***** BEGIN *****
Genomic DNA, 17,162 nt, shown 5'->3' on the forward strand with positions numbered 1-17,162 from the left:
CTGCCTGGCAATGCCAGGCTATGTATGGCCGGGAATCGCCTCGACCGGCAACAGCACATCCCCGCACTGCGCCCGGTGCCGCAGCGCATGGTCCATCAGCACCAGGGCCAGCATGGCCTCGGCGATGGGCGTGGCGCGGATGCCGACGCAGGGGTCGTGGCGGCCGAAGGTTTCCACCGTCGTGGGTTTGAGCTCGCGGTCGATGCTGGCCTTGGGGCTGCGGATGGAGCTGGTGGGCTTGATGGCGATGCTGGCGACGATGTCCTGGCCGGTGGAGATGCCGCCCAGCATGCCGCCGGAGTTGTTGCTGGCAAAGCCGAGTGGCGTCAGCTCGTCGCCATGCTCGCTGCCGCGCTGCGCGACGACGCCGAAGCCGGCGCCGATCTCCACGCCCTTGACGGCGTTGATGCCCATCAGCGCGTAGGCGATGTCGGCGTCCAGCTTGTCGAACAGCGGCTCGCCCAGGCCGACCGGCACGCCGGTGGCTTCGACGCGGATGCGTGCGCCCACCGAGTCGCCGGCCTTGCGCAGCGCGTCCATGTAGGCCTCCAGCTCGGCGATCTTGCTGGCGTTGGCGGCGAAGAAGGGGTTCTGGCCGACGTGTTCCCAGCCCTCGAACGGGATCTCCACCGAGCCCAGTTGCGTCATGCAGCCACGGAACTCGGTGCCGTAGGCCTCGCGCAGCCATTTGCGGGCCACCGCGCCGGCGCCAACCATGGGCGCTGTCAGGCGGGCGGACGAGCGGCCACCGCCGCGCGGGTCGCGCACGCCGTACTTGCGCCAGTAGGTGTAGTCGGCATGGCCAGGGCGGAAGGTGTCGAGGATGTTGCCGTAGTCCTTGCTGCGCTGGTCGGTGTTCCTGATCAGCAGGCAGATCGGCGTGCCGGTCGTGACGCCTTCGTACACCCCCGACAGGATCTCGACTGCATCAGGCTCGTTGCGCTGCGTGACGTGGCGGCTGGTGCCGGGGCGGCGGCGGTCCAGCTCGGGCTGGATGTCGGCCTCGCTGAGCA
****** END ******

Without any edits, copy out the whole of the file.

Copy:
Genomic DNA, 17,162 nt, shown 5'->3' on the forward strand with positions numbered 1-17,162 from the left:
CTGCCTGGCAATGCCAGGCTATGTATGGCCGGGAATCGCCTCGACCGGCAACAGCACATCCCCGCACTGCGCCCGGTGCCGCAGCGCATGGTCCATCAGCACCAGGGCCAGCATGGCCTCGGCGATGGGCGTGGCGCGGATGCCGACGCAGGGGTCGTGGCGGCCGAAGGTTTCCACCGTCGTGGGTTTGAGCTCGCGGTCGATGCTGGCCTTGGGGCTGCGGATGGAGCTGGTGGGCTTGATGGCGATGCTGGCGACGATGTCCTGGCCGGTGGAGATGCCGCCCAGCATGCCGCCGGAGTTGTTGCTGGCAAAGCCGAGTGGCGTCAGCTCGTCGCCATGCTCGCTGCCGCGCTGCGCGACGACGCCGAAGCCGGCGCCGATCTCCACGCCCTTGACGGCGTTGATGCCCATCAGCGCGTAGGCGATGTCGGCGTCCAGCTTGTCGAACAGCGGCTCGCCCAGGCCGACCGGCACGCCGGTGGCTTCGACGCGGATGCGTGCGCCCACCGAGTCGCCGGCCTTGCGCAGCGCGTCCATGTAGGCCTCCAGCTCGGCGATCTTGCTGGCGTTGGCGGCGAAGAAGGGGTTCTGGCCGACGTGTTCCCAGCCCTCGAACGGGATCTCCACCGAGCCCAGTTGCGTCATGCAGCCACGGAACTCGGTGCCGTAGGCCTCGCGCAGCCATTTGCGGGCCACCGCGCCGGCGCCAACCATGGGCGCTGTCAGGCGGGCGGACGAGCGGCCACCGCCGCGCGGGTCGCGCACGCCGTACTTGCGCCAGTAGGTGTAGTCGGCATGGCCAGGGCGGAAGGTGTCGAGGATGTTGCCGTAGTCCTTGCTGCGCTGGTCGGTGTTCCTGATCAGCAGGCAGATCGGCGTGCCGGTCGTGACGCCTTCGTACACCCCCGACAGGATCTCGACTGCATCAGGCTCGTTGCGCTGCGTGACGTGGCGGCTGGTGCCGGGGCGGCGGCGGTCCAGCTCGGGCTGGATGTCGGCCTCGCTGAGCA